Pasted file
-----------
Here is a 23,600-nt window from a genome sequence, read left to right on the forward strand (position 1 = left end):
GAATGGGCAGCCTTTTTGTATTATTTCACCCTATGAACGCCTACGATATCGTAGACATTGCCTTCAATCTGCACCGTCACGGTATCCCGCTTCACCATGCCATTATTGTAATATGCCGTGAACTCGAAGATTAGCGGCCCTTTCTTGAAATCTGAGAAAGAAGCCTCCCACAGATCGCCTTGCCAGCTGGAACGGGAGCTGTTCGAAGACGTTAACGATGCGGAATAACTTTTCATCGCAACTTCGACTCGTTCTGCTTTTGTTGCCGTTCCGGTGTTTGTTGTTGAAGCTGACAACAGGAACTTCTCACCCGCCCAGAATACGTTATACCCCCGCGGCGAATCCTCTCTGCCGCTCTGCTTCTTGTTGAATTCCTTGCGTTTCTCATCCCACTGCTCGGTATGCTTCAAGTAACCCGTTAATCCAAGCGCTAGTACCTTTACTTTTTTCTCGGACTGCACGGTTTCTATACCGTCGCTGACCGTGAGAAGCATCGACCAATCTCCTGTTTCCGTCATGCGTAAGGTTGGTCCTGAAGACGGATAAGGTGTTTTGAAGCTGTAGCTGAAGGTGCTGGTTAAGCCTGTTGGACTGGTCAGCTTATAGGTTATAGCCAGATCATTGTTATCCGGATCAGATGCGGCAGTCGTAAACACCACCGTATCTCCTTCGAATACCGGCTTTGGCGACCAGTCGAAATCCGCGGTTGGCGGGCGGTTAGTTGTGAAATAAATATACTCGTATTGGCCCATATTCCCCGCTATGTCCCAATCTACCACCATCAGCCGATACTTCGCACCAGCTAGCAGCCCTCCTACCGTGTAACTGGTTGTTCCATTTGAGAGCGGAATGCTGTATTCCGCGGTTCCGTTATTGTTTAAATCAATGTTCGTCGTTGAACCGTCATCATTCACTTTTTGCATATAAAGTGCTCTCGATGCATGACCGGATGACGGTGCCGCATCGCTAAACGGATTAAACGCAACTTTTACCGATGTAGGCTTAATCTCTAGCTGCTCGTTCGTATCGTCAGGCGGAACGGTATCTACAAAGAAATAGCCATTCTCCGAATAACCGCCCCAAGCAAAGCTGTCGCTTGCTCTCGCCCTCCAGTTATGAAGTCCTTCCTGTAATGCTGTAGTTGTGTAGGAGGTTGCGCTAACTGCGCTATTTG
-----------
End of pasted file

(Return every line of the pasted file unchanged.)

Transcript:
Here is a 23,600-nt window from a genome sequence, read left to right on the forward strand (position 1 = left end):
GAATGGGCAGCCTTTTTGTATTATTTCACCCTATGAACGCCTACGATATCGTAGACATTGCCTTCAATCTGCACCGTCACGGTATCCCGCTTCACCATGCCATTATTGTAATATGCCGTGAACTCGAAGATTAGCGGCCCTTTCTTGAAATCTGAGAAAGAAGCCTCCCACAGATCGCCTTGCCAGCTGGAACGGGAGCTGTTCGAAGACGTTAACGATGCGGAATAACTTTTCATCGCAACTTCGACTCGTTCTGCTTTTGTTGCCGTTCCGGTGTTTGTTGTTGAAGCTGACAACAGGAACTTCTCACCCGCCCAGAATACGTTATACCCCCGCGGCGAATCCTCTCTGCCGCTCTGCTTCTTGTTGAATTCCTTGCGTTTCTCATCCCACTGCTCGGTATGCTTCAAGTAACCCGTTAATCCAAGCGCTAGTACCTTTACTTTTTTCTCGGACTGCACGGTTTCTATACCGTCGCTGACCGTGAGAAGCATCGACCAATCTCCTGTTTCCGTCATGCGTAAGGTTGGTCCTGAAGACGGATAAGGTGTTTTGAAGCTGTAGCTGAAGGTGCTGGTTAAGCCTGTTGGACTGGTCAGCTTATAGGTTATAGCCAGATCATTGTTATCCGGATCAGATGCGGCAGTCGTAAACACCACCGTATCTCCTTCGAATACCGGCTTTGGCGACCAGTCGAAATCCGCGGTTGGCGGGCGGTTAGTTGTGAAATAAATATACTCGTATTGGCCCATATTCCCCGCTATGTCCCAATCTACCACCATCAGCCGATACTTCGCACCAGCTAGCAGCCCTCCTACCGTGTAACTGGTTGTTCCATTTGAGAGCGGAATGCTGTATTCCGCGGTTCCGTTATTGTTTAAATCAATGTTCGTCGTTGAACCGTCATCATTCACTTTTTGCATATAAAGTGCTCTCGATGCATGACCGGATGACGGTGCCGCATCGCTAAACGGATTAAACGCAACTTTTACCGATGTAGGCTTAATCTCTAGCTGCTCGTTCGTATCGTCAGGCGGAACGGTATCTACAAAGAAATAGCCATTCTCCGAATAACCGCCCCAAGCAAAGCTGTCGCTTGCTCTCGCCCTCCAGTTATGAAGTCCTTCCTGTAATGCTGTAGTTGTGTAGGAGGTTGCGCTAACTGCGCTATTTG